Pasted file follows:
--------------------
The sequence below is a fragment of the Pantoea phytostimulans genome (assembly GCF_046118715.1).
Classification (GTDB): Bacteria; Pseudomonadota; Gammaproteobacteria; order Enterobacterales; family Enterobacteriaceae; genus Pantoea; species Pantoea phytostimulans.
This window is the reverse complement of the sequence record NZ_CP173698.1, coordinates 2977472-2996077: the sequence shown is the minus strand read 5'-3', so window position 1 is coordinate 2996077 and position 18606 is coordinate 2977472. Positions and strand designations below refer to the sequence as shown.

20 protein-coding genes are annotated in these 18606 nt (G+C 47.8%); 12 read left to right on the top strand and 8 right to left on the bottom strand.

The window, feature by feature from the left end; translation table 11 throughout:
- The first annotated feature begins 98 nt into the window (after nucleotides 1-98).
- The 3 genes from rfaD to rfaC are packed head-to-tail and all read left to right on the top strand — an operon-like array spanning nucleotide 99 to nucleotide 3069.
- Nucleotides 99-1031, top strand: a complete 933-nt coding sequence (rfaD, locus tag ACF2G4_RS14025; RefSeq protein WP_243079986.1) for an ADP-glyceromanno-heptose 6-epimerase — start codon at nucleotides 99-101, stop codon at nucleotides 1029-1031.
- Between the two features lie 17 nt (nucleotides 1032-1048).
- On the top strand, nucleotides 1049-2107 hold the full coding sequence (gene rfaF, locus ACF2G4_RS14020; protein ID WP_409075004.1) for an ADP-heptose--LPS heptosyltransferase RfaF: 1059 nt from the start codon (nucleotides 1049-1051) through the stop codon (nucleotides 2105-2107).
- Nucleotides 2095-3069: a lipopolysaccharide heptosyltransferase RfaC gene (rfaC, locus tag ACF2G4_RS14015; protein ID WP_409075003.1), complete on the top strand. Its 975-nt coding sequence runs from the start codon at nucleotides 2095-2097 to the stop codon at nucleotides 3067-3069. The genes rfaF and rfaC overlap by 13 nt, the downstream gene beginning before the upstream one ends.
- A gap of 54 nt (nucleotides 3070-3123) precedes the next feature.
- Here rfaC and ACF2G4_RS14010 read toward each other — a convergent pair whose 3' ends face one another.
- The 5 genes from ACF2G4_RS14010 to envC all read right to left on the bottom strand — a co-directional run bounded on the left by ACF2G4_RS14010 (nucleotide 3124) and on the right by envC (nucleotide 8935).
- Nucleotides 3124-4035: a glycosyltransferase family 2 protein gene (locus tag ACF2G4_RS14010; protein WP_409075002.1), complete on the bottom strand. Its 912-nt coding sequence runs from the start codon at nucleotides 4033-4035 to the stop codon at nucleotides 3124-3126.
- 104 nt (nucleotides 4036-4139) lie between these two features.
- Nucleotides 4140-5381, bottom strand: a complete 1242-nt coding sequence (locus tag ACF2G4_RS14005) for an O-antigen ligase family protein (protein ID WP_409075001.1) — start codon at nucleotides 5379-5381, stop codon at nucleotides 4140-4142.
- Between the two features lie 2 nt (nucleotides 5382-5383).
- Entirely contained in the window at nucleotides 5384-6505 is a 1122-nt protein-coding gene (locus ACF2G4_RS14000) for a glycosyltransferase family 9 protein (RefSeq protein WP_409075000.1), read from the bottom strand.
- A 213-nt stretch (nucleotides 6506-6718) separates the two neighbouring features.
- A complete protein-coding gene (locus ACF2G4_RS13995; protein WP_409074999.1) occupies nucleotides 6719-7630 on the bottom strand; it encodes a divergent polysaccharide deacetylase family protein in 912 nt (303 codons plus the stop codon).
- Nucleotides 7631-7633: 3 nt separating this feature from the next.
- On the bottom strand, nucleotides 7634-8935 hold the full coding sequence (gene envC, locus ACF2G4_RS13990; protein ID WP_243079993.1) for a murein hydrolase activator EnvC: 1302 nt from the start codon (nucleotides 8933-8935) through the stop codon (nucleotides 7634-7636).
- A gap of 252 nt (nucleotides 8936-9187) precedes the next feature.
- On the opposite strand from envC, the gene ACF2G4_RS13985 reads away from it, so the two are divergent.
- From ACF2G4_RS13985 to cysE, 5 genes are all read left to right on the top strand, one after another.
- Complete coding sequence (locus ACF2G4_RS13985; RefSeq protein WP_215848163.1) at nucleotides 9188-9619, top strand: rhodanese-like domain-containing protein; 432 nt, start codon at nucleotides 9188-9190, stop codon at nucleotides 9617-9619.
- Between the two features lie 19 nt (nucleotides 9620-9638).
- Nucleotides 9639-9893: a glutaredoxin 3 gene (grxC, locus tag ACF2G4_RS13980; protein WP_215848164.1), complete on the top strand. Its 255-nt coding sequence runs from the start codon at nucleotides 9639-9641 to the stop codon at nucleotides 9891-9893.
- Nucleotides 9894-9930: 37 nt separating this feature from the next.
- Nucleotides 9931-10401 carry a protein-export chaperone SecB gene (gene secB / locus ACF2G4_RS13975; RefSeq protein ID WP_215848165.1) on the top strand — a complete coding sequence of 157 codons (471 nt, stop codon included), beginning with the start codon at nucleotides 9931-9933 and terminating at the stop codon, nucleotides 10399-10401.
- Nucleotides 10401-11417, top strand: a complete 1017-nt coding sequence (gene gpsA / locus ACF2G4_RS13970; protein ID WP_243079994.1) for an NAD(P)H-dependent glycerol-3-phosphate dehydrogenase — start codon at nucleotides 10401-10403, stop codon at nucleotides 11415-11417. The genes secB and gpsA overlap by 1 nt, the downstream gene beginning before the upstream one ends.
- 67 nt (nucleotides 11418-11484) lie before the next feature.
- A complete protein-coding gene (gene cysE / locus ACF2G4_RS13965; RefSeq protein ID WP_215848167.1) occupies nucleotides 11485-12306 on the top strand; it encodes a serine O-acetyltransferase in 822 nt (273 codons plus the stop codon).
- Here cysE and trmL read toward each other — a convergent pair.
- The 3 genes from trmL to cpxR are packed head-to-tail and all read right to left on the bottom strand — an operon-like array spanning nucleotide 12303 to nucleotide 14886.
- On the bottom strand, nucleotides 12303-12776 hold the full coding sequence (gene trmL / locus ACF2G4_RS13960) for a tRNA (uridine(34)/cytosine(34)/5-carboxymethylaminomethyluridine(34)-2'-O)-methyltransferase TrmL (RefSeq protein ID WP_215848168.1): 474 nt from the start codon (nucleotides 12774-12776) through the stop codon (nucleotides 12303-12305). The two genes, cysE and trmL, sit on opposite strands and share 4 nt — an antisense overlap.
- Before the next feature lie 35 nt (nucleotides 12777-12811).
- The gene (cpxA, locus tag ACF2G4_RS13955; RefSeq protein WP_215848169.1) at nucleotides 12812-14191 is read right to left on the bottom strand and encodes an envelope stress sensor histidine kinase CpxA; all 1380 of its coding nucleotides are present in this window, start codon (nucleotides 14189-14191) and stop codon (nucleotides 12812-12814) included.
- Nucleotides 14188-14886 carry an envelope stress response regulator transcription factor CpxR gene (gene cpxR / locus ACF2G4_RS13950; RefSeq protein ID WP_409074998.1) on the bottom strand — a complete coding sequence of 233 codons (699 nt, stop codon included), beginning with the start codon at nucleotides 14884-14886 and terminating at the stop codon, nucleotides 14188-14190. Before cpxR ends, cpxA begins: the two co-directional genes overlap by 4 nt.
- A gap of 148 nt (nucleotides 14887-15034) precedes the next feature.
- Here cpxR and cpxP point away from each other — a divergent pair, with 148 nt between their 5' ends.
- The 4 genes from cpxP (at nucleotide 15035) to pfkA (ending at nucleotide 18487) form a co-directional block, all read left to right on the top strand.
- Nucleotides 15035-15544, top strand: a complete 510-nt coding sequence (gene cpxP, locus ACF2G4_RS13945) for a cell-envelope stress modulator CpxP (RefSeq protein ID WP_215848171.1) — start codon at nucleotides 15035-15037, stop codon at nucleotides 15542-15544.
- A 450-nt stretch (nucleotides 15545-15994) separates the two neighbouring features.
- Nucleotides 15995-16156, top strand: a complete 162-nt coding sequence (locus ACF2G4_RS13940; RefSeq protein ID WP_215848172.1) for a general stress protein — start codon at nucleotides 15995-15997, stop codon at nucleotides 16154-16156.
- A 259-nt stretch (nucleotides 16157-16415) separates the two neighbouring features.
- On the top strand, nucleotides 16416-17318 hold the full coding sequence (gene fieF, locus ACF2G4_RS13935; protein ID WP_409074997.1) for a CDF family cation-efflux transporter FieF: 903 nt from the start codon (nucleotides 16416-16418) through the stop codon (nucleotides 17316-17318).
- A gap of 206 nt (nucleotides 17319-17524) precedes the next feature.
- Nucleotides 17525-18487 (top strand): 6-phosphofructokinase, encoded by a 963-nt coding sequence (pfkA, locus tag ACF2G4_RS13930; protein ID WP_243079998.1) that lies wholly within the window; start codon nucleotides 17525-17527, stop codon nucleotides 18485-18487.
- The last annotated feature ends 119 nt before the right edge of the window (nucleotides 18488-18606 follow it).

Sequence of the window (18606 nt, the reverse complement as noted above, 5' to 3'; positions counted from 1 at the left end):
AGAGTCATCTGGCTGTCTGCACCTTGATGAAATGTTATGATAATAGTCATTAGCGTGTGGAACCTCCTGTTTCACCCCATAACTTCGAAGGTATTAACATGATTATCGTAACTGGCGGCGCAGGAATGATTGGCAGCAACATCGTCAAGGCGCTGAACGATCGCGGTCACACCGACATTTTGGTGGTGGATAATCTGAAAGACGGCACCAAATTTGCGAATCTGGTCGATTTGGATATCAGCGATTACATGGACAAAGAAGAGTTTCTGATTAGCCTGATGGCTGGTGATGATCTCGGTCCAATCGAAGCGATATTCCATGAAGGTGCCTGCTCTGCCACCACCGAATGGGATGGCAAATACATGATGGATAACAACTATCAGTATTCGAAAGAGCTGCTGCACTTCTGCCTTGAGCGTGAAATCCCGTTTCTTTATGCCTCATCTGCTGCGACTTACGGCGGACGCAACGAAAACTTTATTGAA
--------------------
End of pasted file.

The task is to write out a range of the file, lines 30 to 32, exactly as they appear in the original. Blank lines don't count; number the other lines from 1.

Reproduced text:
- Nucleotides 9894-9930: 37 nt separating this feature from the next.
- Nucleotides 9931-10401 carry a protein-export chaperone SecB gene (gene secB / locus ACF2G4_RS13975; RefSeq protein ID WP_215848165.1) on the top strand — a complete coding sequence of 157 codons (471 nt, stop codon included), beginning with the start codon at nucleotides 9931-9933 and terminating at the stop codon, nucleotides 10399-10401.
- Nucleotides 10401-11417, top strand: a complete 1017-nt coding sequence (gene gpsA / locus ACF2G4_RS13970; protein ID WP_243079994.1) for an NAD(P)H-dependent glycerol-3-phosphate dehydrogenase — start codon at nucleotides 10401-10403, stop codon at nucleotides 11415-11417. The genes secB and gpsA overlap by 1 nt, the downstream gene beginning before the upstream one ends.